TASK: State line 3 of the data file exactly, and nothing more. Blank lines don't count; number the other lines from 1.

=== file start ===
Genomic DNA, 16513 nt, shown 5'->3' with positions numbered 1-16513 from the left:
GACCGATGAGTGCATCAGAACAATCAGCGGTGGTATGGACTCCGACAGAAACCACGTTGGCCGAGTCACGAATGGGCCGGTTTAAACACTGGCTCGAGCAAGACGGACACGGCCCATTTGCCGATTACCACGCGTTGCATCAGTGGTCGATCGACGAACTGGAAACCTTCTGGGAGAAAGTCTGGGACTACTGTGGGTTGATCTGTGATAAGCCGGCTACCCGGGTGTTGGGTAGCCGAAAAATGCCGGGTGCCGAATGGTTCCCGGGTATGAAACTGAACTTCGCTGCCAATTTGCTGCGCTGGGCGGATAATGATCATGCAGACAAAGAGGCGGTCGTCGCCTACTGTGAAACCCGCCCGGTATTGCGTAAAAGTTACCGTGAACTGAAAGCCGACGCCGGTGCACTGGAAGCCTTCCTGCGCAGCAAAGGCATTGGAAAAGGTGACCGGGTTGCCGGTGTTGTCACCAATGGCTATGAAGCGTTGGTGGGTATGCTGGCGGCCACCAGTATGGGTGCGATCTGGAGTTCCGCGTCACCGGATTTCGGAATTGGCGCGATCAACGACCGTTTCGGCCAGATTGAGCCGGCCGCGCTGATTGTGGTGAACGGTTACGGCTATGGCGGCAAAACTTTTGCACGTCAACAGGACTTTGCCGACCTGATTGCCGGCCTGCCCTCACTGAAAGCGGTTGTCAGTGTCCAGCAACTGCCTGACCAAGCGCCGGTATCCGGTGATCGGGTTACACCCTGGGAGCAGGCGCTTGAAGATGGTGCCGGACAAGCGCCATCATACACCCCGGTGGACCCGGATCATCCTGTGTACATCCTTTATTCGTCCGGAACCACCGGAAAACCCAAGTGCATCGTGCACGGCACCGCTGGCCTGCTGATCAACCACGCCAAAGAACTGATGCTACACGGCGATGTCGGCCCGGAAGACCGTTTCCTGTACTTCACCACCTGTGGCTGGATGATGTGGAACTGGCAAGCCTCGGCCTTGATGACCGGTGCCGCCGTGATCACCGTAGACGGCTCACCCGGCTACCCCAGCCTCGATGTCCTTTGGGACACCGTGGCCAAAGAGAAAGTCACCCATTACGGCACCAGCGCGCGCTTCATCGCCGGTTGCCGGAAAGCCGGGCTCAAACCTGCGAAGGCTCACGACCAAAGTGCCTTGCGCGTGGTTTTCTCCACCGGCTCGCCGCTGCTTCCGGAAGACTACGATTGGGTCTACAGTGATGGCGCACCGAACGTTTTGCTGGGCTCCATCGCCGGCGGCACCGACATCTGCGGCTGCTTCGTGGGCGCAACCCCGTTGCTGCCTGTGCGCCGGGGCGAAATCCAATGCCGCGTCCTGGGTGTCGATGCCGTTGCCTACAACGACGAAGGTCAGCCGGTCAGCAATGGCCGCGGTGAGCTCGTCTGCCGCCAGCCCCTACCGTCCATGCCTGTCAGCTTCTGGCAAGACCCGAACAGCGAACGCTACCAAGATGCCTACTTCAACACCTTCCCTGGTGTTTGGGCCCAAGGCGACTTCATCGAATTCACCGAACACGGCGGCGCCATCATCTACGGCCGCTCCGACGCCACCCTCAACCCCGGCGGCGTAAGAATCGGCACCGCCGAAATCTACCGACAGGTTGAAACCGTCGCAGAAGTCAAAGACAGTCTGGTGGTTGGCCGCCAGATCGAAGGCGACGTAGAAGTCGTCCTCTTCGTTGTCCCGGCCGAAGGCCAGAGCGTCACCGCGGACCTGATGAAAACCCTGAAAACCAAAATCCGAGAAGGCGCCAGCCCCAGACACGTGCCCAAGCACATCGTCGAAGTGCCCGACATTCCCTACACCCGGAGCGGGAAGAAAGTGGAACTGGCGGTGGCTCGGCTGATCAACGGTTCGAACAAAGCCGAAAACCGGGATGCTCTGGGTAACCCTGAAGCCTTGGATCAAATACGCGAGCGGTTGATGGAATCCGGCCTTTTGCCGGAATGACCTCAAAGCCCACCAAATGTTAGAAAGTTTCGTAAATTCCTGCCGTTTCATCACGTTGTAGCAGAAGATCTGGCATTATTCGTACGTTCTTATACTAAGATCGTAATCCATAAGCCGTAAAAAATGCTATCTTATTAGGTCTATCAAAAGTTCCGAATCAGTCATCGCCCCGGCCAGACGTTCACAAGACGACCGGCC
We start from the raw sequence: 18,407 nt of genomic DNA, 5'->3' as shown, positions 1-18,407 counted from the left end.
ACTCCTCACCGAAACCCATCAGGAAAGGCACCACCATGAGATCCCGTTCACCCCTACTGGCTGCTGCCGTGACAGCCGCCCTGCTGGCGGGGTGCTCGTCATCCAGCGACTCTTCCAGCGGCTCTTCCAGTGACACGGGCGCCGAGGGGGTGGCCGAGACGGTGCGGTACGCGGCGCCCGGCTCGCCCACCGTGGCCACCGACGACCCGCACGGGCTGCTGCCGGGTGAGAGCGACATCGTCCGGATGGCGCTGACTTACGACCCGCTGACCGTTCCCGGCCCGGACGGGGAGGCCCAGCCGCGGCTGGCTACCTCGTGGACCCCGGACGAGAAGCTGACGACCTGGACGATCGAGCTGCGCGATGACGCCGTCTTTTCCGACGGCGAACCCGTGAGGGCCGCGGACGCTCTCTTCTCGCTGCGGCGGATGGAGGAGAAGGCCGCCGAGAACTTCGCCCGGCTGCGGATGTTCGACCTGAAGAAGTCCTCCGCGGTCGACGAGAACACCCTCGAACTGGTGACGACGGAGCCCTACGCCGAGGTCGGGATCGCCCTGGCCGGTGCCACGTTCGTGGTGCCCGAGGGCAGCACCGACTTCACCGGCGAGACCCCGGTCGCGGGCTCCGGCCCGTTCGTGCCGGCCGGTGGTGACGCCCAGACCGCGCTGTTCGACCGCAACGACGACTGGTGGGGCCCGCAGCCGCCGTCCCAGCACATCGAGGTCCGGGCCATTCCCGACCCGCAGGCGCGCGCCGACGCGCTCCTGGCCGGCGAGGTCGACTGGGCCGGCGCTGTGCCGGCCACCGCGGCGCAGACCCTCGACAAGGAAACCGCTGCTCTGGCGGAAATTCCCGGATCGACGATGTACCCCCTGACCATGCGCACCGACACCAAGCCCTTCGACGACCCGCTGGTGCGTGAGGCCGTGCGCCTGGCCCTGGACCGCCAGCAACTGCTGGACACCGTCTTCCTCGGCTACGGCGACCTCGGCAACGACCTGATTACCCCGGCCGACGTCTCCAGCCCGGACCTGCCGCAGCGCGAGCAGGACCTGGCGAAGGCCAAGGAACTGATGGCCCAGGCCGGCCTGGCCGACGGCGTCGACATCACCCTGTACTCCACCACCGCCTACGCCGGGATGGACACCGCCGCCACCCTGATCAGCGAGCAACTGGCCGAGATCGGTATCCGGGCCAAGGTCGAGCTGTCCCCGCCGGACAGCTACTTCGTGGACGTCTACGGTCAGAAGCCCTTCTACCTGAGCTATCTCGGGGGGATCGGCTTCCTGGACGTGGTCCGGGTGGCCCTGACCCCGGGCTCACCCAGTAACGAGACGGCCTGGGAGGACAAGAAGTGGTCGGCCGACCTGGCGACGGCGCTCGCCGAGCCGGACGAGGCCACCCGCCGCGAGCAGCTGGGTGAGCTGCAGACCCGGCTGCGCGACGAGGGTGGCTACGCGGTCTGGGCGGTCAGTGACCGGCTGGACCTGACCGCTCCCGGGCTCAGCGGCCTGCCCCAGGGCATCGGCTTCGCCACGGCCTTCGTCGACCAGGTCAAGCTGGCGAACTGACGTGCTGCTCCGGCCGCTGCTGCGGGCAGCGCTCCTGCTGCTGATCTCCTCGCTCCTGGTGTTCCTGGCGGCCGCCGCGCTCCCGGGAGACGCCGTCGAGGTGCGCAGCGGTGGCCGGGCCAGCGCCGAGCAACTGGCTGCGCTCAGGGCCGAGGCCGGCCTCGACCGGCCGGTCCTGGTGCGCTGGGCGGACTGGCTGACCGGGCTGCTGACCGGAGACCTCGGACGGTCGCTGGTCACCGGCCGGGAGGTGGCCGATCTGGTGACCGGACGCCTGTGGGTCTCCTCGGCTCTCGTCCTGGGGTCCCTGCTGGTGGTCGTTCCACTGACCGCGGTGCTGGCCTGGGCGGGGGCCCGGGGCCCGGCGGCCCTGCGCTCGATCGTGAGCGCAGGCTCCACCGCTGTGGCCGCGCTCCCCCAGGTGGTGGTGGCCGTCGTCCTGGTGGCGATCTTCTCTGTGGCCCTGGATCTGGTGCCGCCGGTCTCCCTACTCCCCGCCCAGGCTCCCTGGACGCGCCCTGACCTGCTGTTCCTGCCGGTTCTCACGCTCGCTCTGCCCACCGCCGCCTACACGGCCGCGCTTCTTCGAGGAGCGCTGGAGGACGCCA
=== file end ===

We start from the raw sequence: 18,407 nt of genomic DNA, 5'->3' as shown, positions 1-18,407 counted from the left end.